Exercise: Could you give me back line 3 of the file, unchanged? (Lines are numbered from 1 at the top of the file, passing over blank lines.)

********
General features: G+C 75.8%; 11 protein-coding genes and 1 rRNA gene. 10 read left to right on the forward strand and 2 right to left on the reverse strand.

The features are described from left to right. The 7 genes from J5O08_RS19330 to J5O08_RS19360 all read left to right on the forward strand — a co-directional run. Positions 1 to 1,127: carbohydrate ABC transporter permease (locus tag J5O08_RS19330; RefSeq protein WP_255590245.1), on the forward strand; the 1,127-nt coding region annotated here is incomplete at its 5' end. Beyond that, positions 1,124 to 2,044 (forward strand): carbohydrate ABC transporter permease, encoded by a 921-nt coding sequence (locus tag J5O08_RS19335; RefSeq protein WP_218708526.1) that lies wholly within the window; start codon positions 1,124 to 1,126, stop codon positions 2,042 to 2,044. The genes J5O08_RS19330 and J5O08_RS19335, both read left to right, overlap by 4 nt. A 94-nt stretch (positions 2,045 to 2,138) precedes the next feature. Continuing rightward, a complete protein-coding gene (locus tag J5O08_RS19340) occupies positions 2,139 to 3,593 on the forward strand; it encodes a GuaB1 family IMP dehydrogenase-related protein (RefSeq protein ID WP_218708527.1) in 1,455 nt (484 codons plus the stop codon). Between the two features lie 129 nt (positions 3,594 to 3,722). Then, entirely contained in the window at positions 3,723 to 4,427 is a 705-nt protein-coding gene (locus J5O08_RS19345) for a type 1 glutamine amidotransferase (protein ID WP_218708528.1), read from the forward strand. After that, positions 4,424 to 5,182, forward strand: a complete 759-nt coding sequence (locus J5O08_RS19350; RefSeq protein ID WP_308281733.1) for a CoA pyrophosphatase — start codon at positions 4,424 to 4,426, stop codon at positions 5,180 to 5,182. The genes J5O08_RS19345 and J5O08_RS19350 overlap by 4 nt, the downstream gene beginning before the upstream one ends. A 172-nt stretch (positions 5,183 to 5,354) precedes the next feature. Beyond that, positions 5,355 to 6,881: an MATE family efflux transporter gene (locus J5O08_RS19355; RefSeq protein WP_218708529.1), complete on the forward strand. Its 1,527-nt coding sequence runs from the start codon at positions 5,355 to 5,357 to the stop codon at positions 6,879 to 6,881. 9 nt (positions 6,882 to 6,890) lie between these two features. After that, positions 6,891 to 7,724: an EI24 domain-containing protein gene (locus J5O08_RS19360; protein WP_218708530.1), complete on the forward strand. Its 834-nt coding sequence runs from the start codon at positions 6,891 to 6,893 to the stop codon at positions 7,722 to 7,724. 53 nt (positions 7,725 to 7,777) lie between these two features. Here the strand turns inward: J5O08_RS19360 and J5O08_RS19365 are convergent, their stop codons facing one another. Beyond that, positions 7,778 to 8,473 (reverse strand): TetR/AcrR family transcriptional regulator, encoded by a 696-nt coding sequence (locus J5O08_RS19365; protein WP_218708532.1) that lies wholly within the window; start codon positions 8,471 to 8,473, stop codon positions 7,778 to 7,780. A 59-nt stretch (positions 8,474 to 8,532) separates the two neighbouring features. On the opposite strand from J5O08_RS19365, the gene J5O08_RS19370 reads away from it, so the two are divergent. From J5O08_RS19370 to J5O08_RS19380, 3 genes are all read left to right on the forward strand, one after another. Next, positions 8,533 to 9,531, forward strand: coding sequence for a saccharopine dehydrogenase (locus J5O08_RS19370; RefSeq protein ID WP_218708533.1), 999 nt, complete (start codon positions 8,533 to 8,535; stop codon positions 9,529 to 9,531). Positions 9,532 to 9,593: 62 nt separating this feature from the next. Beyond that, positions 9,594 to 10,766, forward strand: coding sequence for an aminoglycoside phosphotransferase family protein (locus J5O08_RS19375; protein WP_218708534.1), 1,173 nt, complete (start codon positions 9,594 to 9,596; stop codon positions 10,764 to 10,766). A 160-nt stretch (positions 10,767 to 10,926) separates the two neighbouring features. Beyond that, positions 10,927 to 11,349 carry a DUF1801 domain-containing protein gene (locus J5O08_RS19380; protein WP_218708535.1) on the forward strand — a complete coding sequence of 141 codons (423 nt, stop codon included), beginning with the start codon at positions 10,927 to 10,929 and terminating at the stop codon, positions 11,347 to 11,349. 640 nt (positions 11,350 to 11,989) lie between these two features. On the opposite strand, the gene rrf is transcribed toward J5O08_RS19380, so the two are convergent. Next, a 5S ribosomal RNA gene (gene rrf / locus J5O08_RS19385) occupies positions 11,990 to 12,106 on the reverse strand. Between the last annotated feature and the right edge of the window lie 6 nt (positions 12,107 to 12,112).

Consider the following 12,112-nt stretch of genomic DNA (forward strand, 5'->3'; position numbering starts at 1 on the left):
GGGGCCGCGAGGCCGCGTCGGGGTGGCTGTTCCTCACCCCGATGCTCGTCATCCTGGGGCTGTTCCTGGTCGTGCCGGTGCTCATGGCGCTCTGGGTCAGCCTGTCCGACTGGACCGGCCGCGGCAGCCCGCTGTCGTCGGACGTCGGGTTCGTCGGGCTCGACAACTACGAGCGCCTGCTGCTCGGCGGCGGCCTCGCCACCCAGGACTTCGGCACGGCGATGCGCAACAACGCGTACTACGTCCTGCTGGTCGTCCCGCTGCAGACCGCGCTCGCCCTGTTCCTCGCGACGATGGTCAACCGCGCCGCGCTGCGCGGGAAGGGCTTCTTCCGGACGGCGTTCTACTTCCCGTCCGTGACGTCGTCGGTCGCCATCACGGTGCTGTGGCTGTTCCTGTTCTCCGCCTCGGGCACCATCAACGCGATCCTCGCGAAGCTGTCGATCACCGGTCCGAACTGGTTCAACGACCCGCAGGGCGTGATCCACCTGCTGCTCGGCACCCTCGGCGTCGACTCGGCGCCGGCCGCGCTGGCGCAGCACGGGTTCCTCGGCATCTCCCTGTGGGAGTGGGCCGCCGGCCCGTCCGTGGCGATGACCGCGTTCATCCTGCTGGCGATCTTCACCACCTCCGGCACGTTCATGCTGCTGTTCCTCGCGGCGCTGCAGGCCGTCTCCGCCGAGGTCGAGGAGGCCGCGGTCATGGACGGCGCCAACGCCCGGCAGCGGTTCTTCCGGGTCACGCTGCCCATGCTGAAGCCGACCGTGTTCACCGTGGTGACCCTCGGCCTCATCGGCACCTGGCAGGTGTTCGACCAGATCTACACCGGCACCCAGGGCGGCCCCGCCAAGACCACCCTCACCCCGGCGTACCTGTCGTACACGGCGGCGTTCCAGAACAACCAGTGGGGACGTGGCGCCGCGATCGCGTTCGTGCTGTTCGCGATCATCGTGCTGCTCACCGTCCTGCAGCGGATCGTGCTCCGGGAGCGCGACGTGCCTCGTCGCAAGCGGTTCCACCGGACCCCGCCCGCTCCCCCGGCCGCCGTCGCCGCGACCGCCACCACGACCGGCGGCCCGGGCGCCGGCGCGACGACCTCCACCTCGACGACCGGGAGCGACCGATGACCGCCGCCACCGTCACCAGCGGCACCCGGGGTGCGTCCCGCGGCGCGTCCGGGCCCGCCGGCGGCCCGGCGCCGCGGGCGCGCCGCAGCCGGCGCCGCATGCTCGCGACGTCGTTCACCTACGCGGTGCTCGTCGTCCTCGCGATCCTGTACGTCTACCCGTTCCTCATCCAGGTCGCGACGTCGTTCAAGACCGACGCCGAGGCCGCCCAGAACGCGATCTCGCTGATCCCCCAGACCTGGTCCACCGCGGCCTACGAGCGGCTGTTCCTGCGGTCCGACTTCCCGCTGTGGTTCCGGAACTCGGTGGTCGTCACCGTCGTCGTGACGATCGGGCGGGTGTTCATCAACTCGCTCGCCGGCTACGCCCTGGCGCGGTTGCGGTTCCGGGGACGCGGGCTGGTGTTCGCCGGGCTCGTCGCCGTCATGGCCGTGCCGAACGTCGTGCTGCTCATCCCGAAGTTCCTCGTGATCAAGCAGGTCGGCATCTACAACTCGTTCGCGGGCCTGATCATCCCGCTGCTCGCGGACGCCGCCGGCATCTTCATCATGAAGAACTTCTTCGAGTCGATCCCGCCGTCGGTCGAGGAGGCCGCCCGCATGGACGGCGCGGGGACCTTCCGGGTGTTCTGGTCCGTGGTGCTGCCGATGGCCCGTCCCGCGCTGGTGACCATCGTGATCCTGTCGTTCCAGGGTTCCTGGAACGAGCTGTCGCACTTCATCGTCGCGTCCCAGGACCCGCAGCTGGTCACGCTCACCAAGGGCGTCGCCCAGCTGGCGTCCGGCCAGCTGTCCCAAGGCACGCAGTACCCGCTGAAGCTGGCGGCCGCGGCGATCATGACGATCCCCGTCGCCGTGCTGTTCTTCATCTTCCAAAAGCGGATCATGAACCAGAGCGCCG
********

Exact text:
Consider the following 12,112-nt stretch of genomic DNA (forward strand, 5'->3'; position numbering starts at 1 on the left):